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The cost-effectiveness of C-reactive protein testing and rosuvastatin treatment for patients with normal cholesterol levels

Choudhry NK, Patrick AR, Glynn RJ, Avorn J.
J Am Coll Cardiol 2011;57:784-91


OBJECTIVES: We sought to evaluate the cost-effectiveness of applying the JUPITER (Justification for the Use of statins in Prevention: an Intervention Trial Evaluating Rosuvastatin) trial results into clinical practice.
BACKGROUND: The JUPITER trial found that rosuvastatin reduces vascular events in apparently healthy subjects with elevated high-sensitivity C-reactive protein (hs-CRP) but normal low-density lipoprotein (LDL) cholesterol levels. The implications of expanding treatment recommendations based on these results have not been evaluated.
METHODS: We constructed a cost-effectiveness model of men = 50 years and women = 60 years with LDL cholesterol levels of <130 mg/dl and no known cardiovascular disease. We compared: 1) hs-CRP testing followed by rosuvastatin treatment for patients with hs-CRP levels = 2.0 mg/l; and 2) usual care (i.e., no testing and no treatment). Estimates of treatment effectiveness were based on the JUPITER trial and were varied in sensitivity analyses.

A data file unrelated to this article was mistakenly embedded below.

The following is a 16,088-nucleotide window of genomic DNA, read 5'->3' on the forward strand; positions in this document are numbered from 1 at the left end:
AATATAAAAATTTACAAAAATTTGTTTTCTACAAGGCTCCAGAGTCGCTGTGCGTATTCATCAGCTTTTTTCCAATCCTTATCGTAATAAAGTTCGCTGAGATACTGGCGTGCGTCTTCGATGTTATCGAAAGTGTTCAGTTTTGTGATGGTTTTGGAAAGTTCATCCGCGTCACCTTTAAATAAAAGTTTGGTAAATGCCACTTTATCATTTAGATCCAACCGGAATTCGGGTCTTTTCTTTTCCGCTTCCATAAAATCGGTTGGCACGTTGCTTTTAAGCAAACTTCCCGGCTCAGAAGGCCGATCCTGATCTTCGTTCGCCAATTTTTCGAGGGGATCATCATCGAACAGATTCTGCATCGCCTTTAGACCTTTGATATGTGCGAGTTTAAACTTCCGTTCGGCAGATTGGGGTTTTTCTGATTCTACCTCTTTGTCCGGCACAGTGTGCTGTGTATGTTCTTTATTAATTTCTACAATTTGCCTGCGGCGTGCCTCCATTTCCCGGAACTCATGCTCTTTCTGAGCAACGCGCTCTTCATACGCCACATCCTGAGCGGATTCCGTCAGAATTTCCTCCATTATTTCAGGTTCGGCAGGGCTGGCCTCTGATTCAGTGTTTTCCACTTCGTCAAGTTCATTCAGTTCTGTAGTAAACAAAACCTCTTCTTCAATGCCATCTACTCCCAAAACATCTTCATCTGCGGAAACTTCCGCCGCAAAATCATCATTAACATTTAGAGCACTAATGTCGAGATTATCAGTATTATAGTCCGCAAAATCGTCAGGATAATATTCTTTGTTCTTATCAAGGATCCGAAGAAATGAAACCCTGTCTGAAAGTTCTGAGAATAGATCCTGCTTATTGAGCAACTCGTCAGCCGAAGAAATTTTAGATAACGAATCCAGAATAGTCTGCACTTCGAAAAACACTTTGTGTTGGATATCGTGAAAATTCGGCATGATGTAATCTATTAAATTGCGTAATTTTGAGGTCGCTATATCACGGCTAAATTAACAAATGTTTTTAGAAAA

RESULTS: Among patients with LDL <130 mg/dl and hs-CRP levels = 2.0 mg/l, rosuvastatin had an incremental cost-effectiveness of $25,198 per quality-adjusted life year (QALY) gained compared to usual care. If the effectiveness of rosuvastatin were 50% of that observed in JUPITER, the incremental cost-effectiveness ratio would increase to $50,871 per QALY. Implementing this strategy only in patients with a Framingham risk score = 10% yielded an incremental cost-effectiveness of $14,205 per QALY. Among such intermediate-risk patients, a JUPITER-based strategy becomes cost-saving at a rosuvastatin price of < $0.86 per day.
CONCLUSIONS: Rosuvastatin treatment for JUPITER-eligible patients appears to be cost-effective, particularly among those with a Framingham risk score = 10%.

 

J Am Coll Cardiol 2011;57:784-91

 


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